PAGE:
The video is hypnotic. Eight whole chickens flecked with herbs and packed tightly onto a rotisserie spit rotate above a bed of embers that does not merely glow with heat but somehow pulses with it. Three hours later, these chickens will come off the grill at Original J’s Tex-Mex & Barbecue in University City. If you have not reserved a whole bird or part of one before then, you might be stuck watching the Instagram video until another opportunity tomorrow.
When I reviewed Original J’s last February, Peruvian pollo a la brasa was not on the restaurant’s menu. There was no rotisserie grill. Chef and owner Mike Randolph was still adjusting from the upscale establishments that had won him wide acclaim over the previous five years (the late Público, Randolfi’s Italian Kitchen and Privado) to the quirks of fast-casual counter service and the orneriness of beef brisket.
It had been a “humbling experience,” Randolph told me then. He mentioned Mike Tyson’s maxim that everyone has a plan till they get punched in the face.
A month later, of course, the pandemic staggered the entire restaurant industry, and I have returned to Original J’s this winter to find Randolph adjusting again — both adapting the restaurant to the current pandemic circumstances and rethinking its model for the future.
“When we reopen (fully), we do not expect to go back to what we were before,” he says.
Randolph and his wife and co-owner, Liz, plan to convert part of Original J’s space into a small market featuring meat, produce and prepared items such as sauces and queso.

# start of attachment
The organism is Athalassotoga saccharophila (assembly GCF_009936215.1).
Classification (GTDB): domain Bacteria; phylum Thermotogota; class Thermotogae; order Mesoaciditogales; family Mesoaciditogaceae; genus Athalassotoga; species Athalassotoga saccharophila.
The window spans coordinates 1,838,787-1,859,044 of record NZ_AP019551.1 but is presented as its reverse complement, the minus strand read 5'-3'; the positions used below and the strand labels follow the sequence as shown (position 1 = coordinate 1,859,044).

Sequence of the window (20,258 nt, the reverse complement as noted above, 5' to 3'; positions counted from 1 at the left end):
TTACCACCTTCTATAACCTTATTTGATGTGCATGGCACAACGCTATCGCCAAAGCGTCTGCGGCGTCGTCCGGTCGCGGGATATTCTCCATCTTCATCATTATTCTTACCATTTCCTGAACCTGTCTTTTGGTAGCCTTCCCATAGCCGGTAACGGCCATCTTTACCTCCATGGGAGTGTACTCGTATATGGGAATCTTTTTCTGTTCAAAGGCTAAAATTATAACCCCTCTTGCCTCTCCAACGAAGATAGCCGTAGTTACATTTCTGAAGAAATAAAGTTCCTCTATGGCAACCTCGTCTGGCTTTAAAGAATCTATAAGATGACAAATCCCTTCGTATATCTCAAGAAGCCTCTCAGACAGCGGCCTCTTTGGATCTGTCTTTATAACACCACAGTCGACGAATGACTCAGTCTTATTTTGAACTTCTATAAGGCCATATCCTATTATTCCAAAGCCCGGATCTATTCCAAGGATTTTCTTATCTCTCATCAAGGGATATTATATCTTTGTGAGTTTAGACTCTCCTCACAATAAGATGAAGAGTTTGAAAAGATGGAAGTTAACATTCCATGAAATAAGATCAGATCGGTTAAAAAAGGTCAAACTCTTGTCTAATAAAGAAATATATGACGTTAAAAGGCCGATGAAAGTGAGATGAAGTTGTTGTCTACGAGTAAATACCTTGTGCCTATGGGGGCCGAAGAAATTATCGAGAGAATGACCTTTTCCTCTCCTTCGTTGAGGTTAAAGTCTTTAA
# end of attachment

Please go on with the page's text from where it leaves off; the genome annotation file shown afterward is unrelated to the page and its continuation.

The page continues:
Meanwhile, Randolph has brought on board Andrew Enrique Cisneros, a talented young chef who worked for him at Privado. Cisneros, in turn, has drawn on his Peruvian-American background to launch Brasas, a pop-up menu featuring pollo a la brasa.
The dish is roughly a 16-hour process. Cisneros brines the chickens, marinates them in beer with herbs (“a ton of different herbs,” Randolph says) and other ingredients, and then rubs more herbs under the skin before grilling them. The result is a succulent, snappy bird bursting with the flavor of all of those herbs and brushed with char and smoke.
You could happily eat this chicken by itself, possibly before you drive your takeout order home, but do not ignore the four accompanying sauces: huancaina, a very thick sauce of cheese and aji amarillo; the bracing crema de polleria, with black-mint paste; fry sauce punched up with rocoto chiles; and sharp, creamy aji verde.
For $27, Original J’s delivers a pollo a la brasa meal: a whole bird, the four sauces, two small salads and two orders of steak fries, which are (unusually for steak fries) excellent, crisp and fluffy. This meal is more than enough for two and was plenty for my family of two adults and two young kids.
Randolph sees a future for family meals at Original J’s, with the restaurant’s brisket and pork potentially joining the new Brasas offerings. More generally, he says, he trusts Cisneros “explicitly.”
“We use good local birds,” Randolph says, “but at the end of the day, it’s just (Cisneros) taking this (idea) and (for) three months giving us a really good chicken and almost every week progressively getting better and better.”
Where Original J’s Tex Mex & Barbecue, 7359 Forsyth Boulevard, University City • More info 314-202-8335; originaljs.com • Menu Barbecue, Tex-Mex fare and Peruvian rotisserie chicken • Current services Dine in; takeout • Hours 4-8 p.m. Wednesday-Friday, noon-8 p.m. Saturday, noon-7 p.m. Sunday
This recommendation is based on takeout meals. Restaurant operations are in flux during the coronavirus pandemic. Please contact the restaurant directly for the latest hours and services. Delivery may be provided by a third-party service.
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